Luka Doncic gets his sidekick, and he’s a 7-foot-4 forward named Kristaps Porzingis. They added a shooter, Seth Curry, and Delon Wright is another nice guard. We kinda like Dwight Powell. If KP is anything close to his pre-surgery level, the Mavs can inch toward .500. They were 16 under last season.
Get ready for more national TV games and wall-to-wall coverage, at least in the early going. Thank Zion. If the perpetually underrated Jrue Holiday stays healthy and JJ Redick still has his shot and ex-Lakers Brandon Ingram and Lonzo Ball bring their best, a playoff run is in view. They may not get there, but they could make March and April very interesting.
Until the KD and Kyrie Show is unveiled, Brooklyn will have to settle for a 4-seed, at best, along with being by far the best team in town. We’re on board with Caris LeVert and Spencer Dinwiddie, but we’re curious how they’ll rotate their best center, Jarrett Allen, with DeAndre Jordan, who makes more money.
The defending champs lost their best player, Kawhi Leonard, and a solid two-way wing in Danny Green. Those gaps cannot be adequately filled. If the Kyle Lowry-Marc Gasol-Pascal Siakam core can’t play .600 ball over the first half, vets may be moved.
They locked up Dame and CJ, added the enigmatic Hassan Whiteside and await the return of Nurk. They overachieved last season, securing the No. 3 seed and reaching the Conference Finals. It will be a much tougher climb in 2020, but if the perimeter defense holds, and it should with the addition of Kent Bazemore, they’ll be back in the playoffs.
Thanks to the arrival of Kemba Walker, they’re going to miss Al Horford more than they’ll miss Kyrie Irving. Jayson Tatum and Jaylen Brown will get the opportunities they’ve been craving. Kemba will have to adjust to having so many legit threats. We believe he will. Do not be surprised if this team improves on its 49-33 record last season.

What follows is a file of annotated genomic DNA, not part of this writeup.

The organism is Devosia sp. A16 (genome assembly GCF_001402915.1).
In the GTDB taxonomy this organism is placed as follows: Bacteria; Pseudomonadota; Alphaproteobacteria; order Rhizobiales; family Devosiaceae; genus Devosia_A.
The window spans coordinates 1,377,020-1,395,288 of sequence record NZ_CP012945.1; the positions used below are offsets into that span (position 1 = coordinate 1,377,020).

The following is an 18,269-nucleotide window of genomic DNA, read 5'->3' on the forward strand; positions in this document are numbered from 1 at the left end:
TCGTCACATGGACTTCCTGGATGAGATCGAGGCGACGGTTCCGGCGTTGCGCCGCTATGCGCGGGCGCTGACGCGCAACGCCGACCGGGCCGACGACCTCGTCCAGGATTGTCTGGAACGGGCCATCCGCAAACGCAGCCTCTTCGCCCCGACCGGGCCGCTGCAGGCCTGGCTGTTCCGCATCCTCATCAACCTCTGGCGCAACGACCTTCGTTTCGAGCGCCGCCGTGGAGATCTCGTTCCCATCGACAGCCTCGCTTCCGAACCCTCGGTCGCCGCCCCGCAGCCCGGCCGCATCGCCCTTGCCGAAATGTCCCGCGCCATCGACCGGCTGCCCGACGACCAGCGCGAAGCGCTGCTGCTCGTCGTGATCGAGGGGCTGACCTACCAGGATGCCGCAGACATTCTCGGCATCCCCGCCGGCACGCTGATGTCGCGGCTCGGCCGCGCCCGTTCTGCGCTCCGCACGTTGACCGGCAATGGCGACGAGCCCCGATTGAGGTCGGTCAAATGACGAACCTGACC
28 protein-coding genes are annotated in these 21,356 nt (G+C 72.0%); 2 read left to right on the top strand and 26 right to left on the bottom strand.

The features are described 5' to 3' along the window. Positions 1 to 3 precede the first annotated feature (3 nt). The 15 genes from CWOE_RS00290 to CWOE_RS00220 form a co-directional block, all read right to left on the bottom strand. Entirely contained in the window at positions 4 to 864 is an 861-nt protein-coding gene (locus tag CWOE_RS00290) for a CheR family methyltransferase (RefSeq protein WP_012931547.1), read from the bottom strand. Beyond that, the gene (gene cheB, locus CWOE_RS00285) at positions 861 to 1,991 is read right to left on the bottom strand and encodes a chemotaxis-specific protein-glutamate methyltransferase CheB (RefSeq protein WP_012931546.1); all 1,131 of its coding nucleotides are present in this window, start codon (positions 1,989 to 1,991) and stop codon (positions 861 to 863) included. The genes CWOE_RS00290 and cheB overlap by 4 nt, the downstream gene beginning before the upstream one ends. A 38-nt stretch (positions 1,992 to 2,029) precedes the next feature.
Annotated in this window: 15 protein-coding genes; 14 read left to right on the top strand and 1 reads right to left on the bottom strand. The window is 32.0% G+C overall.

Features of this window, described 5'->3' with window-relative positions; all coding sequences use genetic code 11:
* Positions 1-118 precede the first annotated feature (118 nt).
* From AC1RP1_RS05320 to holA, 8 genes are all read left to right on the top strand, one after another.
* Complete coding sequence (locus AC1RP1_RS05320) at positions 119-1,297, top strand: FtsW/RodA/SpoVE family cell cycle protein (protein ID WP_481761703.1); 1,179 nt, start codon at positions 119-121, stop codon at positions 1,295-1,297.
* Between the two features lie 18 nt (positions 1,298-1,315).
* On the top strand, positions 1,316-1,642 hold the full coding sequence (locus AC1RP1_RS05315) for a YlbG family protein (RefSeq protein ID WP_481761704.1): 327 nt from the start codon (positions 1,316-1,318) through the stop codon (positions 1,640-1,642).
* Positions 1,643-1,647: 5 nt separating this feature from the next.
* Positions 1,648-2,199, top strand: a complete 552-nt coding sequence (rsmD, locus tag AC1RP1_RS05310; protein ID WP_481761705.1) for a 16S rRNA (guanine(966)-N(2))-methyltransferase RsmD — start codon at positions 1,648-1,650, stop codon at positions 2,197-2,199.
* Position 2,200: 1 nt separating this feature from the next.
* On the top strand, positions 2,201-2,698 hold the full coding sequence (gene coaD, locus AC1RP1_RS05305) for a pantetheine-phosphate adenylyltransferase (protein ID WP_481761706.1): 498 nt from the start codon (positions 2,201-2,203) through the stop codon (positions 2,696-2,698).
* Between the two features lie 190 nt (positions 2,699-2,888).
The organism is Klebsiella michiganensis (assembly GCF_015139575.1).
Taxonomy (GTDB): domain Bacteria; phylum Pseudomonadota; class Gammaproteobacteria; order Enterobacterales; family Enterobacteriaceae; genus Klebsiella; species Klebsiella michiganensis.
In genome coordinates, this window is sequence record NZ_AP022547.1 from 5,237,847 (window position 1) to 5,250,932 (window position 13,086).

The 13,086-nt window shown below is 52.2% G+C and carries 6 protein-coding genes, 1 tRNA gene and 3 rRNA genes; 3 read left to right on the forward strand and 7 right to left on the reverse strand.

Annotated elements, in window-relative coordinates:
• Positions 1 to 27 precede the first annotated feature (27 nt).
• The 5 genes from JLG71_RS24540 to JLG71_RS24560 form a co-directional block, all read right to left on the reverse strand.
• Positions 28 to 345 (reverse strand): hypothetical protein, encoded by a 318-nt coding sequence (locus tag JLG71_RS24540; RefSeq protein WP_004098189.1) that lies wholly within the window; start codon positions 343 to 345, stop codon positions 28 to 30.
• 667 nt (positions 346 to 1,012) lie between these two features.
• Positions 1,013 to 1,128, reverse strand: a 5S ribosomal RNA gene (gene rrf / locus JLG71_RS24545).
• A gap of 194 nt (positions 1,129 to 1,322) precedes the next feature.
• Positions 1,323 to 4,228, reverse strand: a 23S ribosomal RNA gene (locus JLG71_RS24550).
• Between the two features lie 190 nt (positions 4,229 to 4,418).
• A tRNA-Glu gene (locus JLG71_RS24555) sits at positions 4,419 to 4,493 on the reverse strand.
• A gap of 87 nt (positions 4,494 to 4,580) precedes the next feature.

Losing Durant, an elite game-changer, and Klay Thompson (who likely will miss most of the season) means the decline is real. They’ll drop from the 60-win range to something closer to 50 – assuming Stephen Curry stays healthy, Draymond Green rediscovers his stroke and the youngsters, including D’Angelo Russell, make an impact.
We’re not on this bandwagon here because we’re not sure adding the dynamic Russell Westbrook is any more conducive to winning than Chris Paul, who is better at shooting, defending and decision-making. We could be wrong, but this is an experiment bound to have more than a few ugly nights.
As the oddsmakers smooch the Lakers, we’re keeping an eyebrow cocked. Don’t get us wrong. This is a very good team, with two of the top-10 players in the league. But they’ll open the playoffs on the road unless the three more talented players -- DeMarcus Cousins, Anthony Davis and LeBron James – can average 70 games. We don’t like those odds.
The Rubio experiment ends, mercifully, and Mike Conley becomes the new floor leader. That massive upgrade helps everyone, most particularly Donovan Mitchell. With a top-10 backcourt and towering Rudy Gobert patrolling the paint, this team should top the 50-win mark it reached last season.
With the great work they did last season in winning 54 games – their second-highest total in the post-merger era – the Nuggets proved their youthfulness is without fear. The pain of their postseason baptism will result in the scar tissue needed to reach the elite. They’ll be better.
An interesting team, with a lot of yellow flags. Joel Embiid is a beast but requires constant maintenance. Ben Simmons is electrifying but can’t shot. Al Horford is terrific, but he has more than 900 games on his legs. Tobias Harris is nice, but he’s on his fifth team in seven years. If all goes well, they could win it all. It is tough, however, to ignore the “buts.”
Though they will miss Malcolm Brogdon, replacing him with a combo of Kyle Korver and Wesley Matthews is a decent recovery. The key is having MVP Giannis Antetokounmpo healthy and productive and getting consistency from Eric Bledsoe. The hunger meter should be in the red zone after the heartbreaking end to their postseason.
Adding Kawhi Leonard and Paul George – two superb defenders that also get buckets – to a squad with the prince of all pests, Patrick Beverley, gives LA perhaps the filthiest defense in the league. Montrezl Harrell is relentless in the paint. Lou Williams is a born scorer who gets craftier with age. This team is built to give opponents 48 minutes of misery.